‘The Accidental Manager’ – How to Better Prepare Employees for New Roles

15th December 2020
Accidental Manager

It is a common occurrence in any business with staff – employees are promoted, new staff are taken on and the team grows. As a result, existing roles can change, and existing employees can shift into supervisory or managerial positions. Whilst the responsibility has evolved, the team member may not yet be suitably equipped to cope. Below we look at ‘The Accidental Manager’ and how leaders can better prepare such employees for their new roles and responsibilities.

What are Accidental Managers?

Accidental managers are members of your team who have been promoted to managerial levels based their talent, skill, or experience. However, these accidental managers have never been given the necessary training to effectively manage or lead a department or team, particularly when it comes to soft skills.

What makes an effective manager?

An effective manager is one who has a positive impact the people and processes that they manage. They help to drive the business to success through organisational skills, productivity, growth and development insights as well as employee engagement.

They are able to identify their team’s individual strengths, delegating tasks to suit them, offering feedback that the employee can value and act on, as well as inspiring their team to work together to achieve the business goals.

How can leaders better prepare their employees for new roles, and how can ‘The Accidental Manager’ improve upon their own soft skills?

1. Identify the soft skills that are lacking

Some of the soft skills, a.k.a. power skills, which are vital for an effective manager are related to how they collaborate and engage with others. Therefore, you need to identify if your manager has the following: empathy, listening skills, emotional intelligence, tactfulness and coaching skills.

If you find that these skills are lacking, find the suitable training that can help build these skills up. We can all be empathic beings; we just need the right practice and encouragement to do so. Highlight how important these soft skills are to your manager and encourage them to see the practical benefits that harnessing them will afford.

2. Identify communication skills

It is especially important to identify the communication skills that your manager has. Do they clearly communicate with their team? It’s important for a manager to set expectations, as well as provide ongoing feedback. This enables them to ensure their team have been heard and understood, giving them a safe environment in which to do their best work, where they feel valued and productive.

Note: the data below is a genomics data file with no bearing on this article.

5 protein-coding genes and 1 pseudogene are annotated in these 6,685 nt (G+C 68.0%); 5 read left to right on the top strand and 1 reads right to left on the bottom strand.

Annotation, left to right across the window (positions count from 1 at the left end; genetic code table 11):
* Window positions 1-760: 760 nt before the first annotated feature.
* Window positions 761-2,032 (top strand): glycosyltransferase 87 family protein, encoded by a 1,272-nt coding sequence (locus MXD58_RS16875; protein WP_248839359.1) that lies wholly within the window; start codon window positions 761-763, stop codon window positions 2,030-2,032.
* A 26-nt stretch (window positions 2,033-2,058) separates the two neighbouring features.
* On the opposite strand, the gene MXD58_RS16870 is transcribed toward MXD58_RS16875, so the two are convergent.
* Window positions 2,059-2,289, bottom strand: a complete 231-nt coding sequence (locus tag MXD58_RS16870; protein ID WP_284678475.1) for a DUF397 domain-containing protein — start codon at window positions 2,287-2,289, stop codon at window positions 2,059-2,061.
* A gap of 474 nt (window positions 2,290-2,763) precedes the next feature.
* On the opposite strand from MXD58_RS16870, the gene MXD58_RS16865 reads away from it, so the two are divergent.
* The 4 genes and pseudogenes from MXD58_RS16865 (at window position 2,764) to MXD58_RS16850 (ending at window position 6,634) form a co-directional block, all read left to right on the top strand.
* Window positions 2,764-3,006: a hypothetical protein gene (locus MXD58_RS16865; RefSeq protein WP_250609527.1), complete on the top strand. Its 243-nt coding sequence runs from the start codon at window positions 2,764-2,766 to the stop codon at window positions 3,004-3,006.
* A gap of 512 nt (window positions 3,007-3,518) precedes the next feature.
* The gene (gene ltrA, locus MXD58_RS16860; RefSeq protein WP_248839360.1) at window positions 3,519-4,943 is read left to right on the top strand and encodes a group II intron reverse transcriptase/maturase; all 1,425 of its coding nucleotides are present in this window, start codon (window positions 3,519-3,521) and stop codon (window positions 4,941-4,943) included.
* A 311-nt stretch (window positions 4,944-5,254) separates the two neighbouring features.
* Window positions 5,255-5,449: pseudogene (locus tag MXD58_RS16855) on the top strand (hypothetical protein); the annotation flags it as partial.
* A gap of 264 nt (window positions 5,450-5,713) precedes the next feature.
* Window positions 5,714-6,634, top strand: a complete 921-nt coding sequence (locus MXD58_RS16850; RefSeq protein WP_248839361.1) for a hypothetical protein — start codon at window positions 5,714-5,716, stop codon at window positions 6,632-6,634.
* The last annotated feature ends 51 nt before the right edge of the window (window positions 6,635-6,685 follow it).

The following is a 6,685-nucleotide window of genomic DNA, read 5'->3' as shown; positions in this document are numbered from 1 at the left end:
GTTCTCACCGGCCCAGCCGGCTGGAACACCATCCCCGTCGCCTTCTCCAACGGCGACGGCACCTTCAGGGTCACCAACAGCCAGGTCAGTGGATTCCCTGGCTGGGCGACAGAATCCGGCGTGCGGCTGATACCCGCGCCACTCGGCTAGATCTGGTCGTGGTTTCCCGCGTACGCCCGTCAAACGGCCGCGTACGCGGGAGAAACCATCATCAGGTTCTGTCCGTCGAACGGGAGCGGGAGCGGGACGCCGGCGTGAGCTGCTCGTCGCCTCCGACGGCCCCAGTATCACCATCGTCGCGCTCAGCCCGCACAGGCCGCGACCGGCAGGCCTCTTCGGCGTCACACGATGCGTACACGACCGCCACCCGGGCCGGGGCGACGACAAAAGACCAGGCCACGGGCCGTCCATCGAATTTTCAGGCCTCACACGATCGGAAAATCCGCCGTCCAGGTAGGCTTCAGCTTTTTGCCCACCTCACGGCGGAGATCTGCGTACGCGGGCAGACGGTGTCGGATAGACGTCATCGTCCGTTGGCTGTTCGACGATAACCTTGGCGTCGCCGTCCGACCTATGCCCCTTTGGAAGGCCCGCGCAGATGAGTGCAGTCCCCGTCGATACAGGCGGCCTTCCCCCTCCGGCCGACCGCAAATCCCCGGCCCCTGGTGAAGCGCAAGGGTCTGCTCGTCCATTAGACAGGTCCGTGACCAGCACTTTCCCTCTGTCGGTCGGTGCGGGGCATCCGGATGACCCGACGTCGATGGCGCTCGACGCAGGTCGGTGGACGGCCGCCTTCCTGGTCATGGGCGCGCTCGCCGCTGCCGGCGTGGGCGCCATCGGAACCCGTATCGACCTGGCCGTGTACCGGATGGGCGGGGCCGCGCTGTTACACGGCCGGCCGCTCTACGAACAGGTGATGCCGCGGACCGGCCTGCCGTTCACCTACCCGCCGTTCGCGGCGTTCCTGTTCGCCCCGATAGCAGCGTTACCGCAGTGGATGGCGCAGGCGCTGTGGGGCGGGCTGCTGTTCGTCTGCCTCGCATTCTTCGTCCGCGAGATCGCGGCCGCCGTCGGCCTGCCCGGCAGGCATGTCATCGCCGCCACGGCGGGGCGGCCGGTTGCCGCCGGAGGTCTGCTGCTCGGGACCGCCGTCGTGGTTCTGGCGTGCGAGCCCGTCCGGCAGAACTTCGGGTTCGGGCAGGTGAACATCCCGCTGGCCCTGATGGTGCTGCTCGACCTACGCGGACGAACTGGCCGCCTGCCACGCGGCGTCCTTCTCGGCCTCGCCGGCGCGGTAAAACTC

You could even require your managers to complete a course on writing or public speaking to really boost those vital communication skills.

3. Invest in Professional Training

Even managers that have been in the role for years, need ongoing training to ensure that they can learn new techniques to motivate their staff. Put aside a budget for managers such training courses, develop comprehensive progression and succession plans, as well as monitoring and coaching initiatives.

You could also look at areas of training that involve developing effective written and verbal communication skills, cultural understanding, and sensitivity, as well as teamwork.

As with every role, training enables personal growth so that the individual can reach their brilliant potential in their new role. Mentoring them closely too will really help your managers to evolve, allowing them someone they can turn to for advice and reassurance.

4. Encourage Self-Learning

Encourage your managers to read more for their own benefit, or even watching relevant videos or audiobooks. These could be about specific subjects where they are struggling, to enhance those soft skills. As a leader in your own business, you may already be aware of some of these, or you can reach out to others for suggestions of relevant resources to then share with your managers. 

5. Provide the Right Structure for Ongoing Practices

Having the right structure to follow for ongoing practices, such as regular team meetings will really help a manager to settle into their role. This could include supplying them with meeting templates for all onboarding conversations, or their weekly team check ins. You should also ensure that they are given the time as well as the tools and templates to carry out their own 1-2-1s and performance reviews. This way, they have exactly what they need in front of them for each and every meeting.

These formal structures will be an invaluable map to guide them to lead their team with confidence to achieve maximum productivity and success.

Do you have an ‘Accidental Manager’ in your team?

By following the tips above, from clearly structure working practices to investment in training, your accidental manager will soon be on their way to becoming an effective leader. This in return will propel your business forwards, together with a cohesive, motivated team.

If you would like more advice on training and role changes, please do get in touch with us here at Purple HR.

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